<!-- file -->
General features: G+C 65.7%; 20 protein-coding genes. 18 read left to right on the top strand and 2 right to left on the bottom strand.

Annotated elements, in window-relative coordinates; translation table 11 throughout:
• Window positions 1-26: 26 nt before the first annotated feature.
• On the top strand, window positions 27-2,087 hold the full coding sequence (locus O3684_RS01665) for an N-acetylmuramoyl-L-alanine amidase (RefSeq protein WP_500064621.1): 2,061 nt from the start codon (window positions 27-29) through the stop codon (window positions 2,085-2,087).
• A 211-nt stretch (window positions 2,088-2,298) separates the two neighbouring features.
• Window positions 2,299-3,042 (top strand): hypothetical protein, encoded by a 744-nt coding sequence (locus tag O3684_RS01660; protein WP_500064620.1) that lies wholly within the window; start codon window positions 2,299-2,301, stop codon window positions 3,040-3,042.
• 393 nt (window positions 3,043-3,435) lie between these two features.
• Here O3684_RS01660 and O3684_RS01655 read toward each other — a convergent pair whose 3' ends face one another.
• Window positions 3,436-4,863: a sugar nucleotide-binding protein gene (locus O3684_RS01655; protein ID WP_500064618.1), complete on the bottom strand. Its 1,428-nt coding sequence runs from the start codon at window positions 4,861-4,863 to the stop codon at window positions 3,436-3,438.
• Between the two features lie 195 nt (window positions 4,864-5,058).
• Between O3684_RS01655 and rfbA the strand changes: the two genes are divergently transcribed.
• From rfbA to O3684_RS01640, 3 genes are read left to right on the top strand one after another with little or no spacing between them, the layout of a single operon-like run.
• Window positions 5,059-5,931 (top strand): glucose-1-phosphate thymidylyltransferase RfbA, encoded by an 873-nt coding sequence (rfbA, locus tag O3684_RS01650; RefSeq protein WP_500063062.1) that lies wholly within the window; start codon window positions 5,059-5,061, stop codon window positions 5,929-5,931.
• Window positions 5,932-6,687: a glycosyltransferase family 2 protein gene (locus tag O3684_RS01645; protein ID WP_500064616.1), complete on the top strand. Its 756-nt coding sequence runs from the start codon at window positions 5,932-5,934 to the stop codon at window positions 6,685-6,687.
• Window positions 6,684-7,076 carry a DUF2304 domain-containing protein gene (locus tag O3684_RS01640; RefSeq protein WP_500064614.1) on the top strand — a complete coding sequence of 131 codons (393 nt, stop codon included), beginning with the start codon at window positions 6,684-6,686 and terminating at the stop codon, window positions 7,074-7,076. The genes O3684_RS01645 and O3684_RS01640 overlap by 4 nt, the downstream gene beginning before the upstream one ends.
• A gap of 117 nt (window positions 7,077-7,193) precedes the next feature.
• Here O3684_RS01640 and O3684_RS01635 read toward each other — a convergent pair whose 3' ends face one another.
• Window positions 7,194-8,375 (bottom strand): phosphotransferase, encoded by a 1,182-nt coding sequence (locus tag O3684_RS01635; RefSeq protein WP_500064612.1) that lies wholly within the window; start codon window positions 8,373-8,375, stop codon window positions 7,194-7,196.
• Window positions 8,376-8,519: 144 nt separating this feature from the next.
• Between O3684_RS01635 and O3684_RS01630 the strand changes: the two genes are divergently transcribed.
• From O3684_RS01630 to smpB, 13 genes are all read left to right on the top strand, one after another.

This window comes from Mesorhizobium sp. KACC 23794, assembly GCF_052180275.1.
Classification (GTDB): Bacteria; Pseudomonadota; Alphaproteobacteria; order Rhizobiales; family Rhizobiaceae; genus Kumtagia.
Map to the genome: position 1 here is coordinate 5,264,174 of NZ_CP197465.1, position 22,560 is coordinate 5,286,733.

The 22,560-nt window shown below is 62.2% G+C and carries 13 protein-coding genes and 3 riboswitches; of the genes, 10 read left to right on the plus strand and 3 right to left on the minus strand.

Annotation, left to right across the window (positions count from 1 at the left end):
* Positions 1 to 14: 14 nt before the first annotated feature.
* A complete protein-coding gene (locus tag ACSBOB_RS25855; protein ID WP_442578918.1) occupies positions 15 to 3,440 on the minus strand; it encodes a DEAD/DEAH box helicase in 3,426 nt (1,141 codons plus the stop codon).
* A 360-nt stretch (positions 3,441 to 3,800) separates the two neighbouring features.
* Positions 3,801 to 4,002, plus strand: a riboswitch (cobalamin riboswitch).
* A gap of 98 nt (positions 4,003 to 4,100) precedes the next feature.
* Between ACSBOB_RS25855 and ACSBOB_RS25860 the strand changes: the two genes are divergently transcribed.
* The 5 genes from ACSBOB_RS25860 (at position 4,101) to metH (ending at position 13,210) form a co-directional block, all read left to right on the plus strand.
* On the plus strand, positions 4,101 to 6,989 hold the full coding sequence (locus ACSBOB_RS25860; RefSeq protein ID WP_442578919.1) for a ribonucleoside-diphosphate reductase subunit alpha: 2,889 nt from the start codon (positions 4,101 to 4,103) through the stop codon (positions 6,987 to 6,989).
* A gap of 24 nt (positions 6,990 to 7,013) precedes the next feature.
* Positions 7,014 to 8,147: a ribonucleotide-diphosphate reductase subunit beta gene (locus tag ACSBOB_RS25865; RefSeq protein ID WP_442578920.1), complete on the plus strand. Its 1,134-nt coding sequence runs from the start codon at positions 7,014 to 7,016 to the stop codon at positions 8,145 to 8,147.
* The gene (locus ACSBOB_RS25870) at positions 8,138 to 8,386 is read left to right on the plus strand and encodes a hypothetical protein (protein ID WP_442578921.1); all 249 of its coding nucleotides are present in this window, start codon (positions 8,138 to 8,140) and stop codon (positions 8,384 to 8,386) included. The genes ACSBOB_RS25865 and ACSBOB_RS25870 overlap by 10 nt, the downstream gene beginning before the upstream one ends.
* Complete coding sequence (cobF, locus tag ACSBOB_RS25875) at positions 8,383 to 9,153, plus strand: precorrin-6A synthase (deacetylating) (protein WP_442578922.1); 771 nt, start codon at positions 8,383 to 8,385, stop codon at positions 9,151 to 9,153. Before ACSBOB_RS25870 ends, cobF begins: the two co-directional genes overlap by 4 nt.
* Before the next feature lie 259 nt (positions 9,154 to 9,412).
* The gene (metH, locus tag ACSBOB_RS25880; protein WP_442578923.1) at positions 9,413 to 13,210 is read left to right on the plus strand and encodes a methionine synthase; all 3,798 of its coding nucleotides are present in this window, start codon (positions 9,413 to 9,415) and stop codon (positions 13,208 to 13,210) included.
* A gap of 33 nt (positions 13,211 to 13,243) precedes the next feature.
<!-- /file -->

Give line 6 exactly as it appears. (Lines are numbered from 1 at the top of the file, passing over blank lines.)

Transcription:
• Window positions 2,299-3,042 (top strand): hypothetical protein, encoded by a 744-nt coding sequence (locus tag O3684_RS01660; protein WP_500064620.1) that lies wholly within the window; start codon window positions 2,299-2,301, stop codon window positions 3,040-3,042.